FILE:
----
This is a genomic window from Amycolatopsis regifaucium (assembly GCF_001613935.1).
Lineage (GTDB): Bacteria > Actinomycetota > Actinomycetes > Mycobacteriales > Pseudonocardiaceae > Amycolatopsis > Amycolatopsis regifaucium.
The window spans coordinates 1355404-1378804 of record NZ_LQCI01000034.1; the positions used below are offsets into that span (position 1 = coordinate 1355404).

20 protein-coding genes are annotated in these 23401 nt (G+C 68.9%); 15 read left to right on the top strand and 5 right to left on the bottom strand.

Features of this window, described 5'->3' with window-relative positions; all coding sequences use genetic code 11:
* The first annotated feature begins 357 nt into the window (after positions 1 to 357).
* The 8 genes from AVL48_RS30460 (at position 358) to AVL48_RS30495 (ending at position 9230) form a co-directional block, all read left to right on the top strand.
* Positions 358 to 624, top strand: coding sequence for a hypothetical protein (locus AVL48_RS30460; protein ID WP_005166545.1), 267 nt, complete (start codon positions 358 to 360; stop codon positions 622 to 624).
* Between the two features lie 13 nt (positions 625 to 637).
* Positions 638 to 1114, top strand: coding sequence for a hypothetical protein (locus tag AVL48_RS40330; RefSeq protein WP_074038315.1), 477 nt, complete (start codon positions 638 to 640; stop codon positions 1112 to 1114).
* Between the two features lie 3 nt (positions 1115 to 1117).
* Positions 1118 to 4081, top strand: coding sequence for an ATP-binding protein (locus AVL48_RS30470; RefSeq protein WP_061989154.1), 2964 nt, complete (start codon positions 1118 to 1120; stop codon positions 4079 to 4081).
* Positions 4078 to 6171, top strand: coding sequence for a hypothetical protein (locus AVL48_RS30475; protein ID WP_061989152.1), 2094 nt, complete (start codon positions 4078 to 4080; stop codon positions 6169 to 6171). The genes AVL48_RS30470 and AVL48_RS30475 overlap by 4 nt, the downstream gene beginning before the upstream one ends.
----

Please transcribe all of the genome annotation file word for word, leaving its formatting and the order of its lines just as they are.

This is a genomic window from Amycolatopsis regifaucium (assembly GCF_001613935.1).
Lineage (GTDB): Bacteria > Actinomycetota > Actinomycetes > Mycobacteriales > Pseudonocardiaceae > Amycolatopsis > Amycolatopsis regifaucium.
The window spans coordinates 1355404-1378804 of record NZ_LQCI01000034.1; the positions used below are offsets into that span (position 1 = coordinate 1355404).

20 protein-coding genes are annotated in these 23401 nt (G+C 68.9%); 15 read left to right on the top strand and 5 right to left on the bottom strand.

Features of this window, described 5'->3' with window-relative positions; all coding sequences use genetic code 11:
* The first annotated feature begins 357 nt into the window (after positions 1 to 357).
* The 8 genes from AVL48_RS30460 (at position 358) to AVL48_RS30495 (ending at position 9230) form a co-directional block, all read left to right on the top strand.
* Positions 358 to 624, top strand: coding sequence for a hypothetical protein (locus AVL48_RS30460; protein ID WP_005166545.1), 267 nt, complete (start codon positions 358 to 360; stop codon positions 622 to 624).
* Between the two features lie 13 nt (positions 625 to 637).
* Positions 638 to 1114, top strand: coding sequence for a hypothetical protein (locus tag AVL48_RS40330; RefSeq protein WP_074038315.1), 477 nt, complete (start codon positions 638 to 640; stop codon positions 1112 to 1114).
* Between the two features lie 3 nt (positions 1115 to 1117).
* Positions 1118 to 4081, top strand: coding sequence for an ATP-binding protein (locus AVL48_RS30470; RefSeq protein WP_061989154.1), 2964 nt, complete (start codon positions 1118 to 1120; stop codon positions 4079 to 4081).
* Positions 4078 to 6171, top strand: coding sequence for a hypothetical protein (locus AVL48_RS30475; protein ID WP_061989152.1), 2094 nt, complete (start codon positions 4078 to 4080; stop codon positions 6169 to 6171). The genes AVL48_RS30470 and AVL48_RS30475 overlap by 4 nt, the downstream gene beginning before the upstream one ends.